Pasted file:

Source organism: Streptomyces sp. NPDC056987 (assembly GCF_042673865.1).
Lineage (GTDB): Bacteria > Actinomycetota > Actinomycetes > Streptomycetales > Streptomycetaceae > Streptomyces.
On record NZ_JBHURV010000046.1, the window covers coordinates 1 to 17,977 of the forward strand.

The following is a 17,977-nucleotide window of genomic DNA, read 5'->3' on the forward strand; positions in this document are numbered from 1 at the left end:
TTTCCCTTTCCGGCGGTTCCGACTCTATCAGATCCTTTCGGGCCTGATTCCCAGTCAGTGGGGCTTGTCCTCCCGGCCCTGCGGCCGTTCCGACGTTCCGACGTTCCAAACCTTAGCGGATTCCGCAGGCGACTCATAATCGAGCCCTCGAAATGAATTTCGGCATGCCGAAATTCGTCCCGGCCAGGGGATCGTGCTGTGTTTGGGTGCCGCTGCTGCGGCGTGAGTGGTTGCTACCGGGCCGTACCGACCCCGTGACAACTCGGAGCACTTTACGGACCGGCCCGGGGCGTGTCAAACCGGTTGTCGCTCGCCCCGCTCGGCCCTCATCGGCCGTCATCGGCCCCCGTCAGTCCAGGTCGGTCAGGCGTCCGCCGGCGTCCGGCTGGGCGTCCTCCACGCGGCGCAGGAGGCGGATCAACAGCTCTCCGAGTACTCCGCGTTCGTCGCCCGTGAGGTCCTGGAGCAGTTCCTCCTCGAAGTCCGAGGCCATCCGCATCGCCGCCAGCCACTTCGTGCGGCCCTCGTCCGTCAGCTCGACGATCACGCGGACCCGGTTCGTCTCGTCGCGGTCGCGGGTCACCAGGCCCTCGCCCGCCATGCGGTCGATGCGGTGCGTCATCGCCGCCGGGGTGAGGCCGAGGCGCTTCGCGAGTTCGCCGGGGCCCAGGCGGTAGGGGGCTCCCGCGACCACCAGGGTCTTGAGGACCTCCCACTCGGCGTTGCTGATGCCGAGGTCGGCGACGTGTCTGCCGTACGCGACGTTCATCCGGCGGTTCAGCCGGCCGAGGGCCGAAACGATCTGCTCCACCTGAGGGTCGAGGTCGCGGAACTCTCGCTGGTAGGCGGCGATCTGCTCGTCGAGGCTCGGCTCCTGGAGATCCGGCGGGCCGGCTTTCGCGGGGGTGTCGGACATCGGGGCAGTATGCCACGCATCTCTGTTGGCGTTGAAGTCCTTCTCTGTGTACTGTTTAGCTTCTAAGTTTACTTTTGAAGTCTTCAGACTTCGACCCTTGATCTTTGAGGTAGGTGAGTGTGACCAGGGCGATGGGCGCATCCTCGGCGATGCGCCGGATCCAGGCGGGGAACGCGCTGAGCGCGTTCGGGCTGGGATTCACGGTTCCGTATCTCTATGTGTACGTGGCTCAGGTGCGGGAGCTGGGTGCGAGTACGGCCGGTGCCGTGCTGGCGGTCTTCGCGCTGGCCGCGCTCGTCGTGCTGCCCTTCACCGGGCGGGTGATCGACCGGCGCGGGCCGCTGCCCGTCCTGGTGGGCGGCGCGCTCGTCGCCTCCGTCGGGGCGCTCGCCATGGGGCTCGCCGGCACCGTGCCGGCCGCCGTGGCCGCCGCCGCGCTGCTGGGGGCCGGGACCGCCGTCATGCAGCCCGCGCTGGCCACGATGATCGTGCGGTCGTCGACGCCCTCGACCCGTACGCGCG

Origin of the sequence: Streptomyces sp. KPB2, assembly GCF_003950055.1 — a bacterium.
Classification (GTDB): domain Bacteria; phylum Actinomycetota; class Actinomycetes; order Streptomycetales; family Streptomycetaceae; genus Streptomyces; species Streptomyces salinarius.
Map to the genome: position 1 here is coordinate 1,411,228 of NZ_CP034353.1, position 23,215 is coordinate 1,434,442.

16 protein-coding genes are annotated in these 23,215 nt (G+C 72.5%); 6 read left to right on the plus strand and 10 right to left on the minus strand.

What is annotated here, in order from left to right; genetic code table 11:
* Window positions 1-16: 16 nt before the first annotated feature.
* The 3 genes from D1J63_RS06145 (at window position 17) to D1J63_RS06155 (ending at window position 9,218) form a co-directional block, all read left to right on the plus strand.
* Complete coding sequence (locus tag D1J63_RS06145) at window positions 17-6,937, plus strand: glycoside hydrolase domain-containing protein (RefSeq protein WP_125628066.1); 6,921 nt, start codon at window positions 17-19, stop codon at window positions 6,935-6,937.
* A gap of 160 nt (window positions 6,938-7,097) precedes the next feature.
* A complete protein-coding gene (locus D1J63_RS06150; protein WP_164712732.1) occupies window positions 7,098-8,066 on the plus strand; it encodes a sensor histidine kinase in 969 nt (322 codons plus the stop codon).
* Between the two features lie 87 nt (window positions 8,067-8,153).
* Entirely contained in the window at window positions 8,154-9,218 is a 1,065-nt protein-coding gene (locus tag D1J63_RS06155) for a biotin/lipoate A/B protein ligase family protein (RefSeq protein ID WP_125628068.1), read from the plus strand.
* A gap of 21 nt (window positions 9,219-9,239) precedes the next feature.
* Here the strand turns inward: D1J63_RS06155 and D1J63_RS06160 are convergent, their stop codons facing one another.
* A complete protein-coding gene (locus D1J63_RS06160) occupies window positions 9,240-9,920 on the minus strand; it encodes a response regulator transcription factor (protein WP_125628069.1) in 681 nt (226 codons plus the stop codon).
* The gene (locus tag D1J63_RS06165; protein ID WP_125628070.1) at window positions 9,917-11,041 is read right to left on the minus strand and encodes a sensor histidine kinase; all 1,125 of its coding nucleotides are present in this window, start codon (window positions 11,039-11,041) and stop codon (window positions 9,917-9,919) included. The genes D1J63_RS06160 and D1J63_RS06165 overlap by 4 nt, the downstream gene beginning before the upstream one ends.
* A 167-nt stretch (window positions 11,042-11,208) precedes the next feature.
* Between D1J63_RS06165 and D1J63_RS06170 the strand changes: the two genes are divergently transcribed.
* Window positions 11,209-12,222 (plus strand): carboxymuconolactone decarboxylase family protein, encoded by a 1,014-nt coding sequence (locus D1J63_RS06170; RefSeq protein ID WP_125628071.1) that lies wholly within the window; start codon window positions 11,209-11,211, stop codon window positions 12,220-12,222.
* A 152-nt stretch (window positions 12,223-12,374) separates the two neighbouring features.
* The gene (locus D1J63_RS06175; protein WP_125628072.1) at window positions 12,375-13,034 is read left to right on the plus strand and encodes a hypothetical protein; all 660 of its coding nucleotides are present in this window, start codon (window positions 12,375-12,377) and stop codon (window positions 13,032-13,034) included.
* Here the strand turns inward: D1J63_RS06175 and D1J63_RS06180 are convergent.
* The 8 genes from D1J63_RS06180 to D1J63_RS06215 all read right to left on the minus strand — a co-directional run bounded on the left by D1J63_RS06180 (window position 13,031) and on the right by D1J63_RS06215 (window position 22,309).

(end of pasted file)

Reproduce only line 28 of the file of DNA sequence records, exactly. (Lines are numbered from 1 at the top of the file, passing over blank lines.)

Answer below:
* The 8 genes from D1J63_RS06180 to D1J63_RS06215 all read right to left on the minus strand — a co-directional run bounded on the left by D1J63_RS06180 (window position 13,031) and on the right by D1J63_RS06215 (window position 22,309).